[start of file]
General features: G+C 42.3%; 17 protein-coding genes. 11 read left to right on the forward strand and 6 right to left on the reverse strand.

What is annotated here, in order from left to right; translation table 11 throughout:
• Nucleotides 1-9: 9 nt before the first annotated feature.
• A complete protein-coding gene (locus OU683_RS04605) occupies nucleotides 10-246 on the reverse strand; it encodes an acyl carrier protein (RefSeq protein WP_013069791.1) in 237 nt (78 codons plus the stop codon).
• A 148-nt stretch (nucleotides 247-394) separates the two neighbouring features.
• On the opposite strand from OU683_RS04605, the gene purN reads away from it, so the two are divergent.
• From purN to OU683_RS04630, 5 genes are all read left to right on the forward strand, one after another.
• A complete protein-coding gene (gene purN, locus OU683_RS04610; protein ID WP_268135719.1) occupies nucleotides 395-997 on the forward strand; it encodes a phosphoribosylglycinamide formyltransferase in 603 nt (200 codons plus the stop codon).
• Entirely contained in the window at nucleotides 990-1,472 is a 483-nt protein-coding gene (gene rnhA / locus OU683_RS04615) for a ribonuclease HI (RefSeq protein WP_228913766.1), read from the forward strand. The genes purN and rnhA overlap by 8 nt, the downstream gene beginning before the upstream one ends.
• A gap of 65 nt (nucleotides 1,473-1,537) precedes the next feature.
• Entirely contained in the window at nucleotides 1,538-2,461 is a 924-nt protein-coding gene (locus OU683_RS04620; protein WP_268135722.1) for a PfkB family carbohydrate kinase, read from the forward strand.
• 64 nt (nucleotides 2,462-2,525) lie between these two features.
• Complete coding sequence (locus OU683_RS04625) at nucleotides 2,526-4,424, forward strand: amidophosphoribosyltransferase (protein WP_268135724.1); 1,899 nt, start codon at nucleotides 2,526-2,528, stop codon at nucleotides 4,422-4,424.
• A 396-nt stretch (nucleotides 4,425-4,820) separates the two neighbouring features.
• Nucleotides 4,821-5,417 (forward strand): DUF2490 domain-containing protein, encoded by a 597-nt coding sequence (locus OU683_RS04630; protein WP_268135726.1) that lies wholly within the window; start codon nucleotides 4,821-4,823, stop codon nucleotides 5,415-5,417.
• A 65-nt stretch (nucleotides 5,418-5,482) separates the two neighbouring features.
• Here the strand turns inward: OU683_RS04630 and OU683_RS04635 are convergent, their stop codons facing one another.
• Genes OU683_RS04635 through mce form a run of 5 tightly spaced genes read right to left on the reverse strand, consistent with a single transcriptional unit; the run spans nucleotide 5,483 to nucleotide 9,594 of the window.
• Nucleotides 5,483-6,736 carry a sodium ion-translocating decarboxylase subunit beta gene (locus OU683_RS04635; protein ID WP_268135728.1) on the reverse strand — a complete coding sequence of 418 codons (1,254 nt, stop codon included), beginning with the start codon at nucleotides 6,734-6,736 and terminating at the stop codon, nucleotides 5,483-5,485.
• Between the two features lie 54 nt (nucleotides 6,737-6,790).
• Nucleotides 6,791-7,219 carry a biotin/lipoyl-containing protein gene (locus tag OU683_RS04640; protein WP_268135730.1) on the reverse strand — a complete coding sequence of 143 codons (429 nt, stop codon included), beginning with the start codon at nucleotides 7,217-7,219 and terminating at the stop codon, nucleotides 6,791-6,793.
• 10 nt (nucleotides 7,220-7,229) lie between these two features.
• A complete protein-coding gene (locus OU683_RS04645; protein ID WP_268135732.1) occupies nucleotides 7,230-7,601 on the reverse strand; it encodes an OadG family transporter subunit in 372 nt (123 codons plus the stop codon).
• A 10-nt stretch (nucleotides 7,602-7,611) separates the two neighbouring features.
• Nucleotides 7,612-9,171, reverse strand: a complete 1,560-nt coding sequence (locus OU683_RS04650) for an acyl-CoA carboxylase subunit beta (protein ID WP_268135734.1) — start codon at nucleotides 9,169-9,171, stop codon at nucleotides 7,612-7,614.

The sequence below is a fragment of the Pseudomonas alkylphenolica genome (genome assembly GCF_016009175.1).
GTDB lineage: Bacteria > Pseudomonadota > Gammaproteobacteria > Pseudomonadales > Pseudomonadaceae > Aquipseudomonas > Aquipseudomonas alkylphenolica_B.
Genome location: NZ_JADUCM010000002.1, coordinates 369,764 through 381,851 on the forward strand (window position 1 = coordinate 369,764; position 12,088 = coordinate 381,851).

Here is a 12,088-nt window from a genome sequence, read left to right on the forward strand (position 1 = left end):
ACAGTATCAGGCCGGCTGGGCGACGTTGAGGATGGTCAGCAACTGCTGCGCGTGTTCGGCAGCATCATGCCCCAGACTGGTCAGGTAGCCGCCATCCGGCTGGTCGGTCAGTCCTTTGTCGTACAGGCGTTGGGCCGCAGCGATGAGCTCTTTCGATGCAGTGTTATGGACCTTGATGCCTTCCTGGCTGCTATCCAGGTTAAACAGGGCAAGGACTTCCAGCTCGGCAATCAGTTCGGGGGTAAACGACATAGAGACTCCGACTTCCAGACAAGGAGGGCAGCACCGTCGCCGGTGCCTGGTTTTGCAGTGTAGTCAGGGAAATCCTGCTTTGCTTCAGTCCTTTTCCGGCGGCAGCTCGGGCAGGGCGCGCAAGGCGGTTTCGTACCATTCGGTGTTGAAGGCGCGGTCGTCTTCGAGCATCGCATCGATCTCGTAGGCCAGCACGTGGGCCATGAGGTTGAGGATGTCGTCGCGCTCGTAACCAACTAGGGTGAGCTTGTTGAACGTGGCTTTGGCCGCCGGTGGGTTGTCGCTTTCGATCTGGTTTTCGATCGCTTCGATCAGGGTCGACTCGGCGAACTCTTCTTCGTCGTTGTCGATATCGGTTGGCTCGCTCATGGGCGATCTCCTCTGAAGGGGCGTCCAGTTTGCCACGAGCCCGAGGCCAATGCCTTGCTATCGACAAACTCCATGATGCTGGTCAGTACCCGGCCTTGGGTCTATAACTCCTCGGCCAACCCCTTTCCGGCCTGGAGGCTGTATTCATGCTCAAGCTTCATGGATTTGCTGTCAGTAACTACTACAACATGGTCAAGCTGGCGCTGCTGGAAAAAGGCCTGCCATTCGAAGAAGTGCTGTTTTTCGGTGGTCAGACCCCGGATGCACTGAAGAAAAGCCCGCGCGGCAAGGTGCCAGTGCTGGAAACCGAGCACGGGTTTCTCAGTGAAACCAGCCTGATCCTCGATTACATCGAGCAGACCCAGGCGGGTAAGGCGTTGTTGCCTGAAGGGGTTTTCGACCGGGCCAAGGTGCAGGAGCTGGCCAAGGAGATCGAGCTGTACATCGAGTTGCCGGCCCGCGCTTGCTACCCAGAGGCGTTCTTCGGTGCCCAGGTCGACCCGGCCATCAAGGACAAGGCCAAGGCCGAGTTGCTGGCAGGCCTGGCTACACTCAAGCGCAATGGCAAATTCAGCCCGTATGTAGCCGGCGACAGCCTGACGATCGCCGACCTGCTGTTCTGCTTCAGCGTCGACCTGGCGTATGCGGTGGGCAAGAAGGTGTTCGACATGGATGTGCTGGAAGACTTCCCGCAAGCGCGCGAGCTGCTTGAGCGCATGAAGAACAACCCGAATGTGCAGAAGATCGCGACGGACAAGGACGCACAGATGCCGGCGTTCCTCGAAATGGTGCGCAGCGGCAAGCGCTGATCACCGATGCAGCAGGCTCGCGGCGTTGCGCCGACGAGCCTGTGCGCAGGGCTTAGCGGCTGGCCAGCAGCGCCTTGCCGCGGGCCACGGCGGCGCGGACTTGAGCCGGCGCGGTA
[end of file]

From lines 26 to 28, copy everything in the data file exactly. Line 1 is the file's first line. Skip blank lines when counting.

The sequence below is a fragment of the Pseudomonas alkylphenolica genome (genome assembly GCF_016009175.1).
GTDB lineage: Bacteria > Pseudomonadota > Gammaproteobacteria > Pseudomonadales > Pseudomonadaceae > Aquipseudomonas > Aquipseudomonas alkylphenolica_B.
Genome location: NZ_JADUCM010000002.1, coordinates 369,764 through 381,851 on the forward strand (window position 1 = coordinate 369,764; position 12,088 = coordinate 381,851).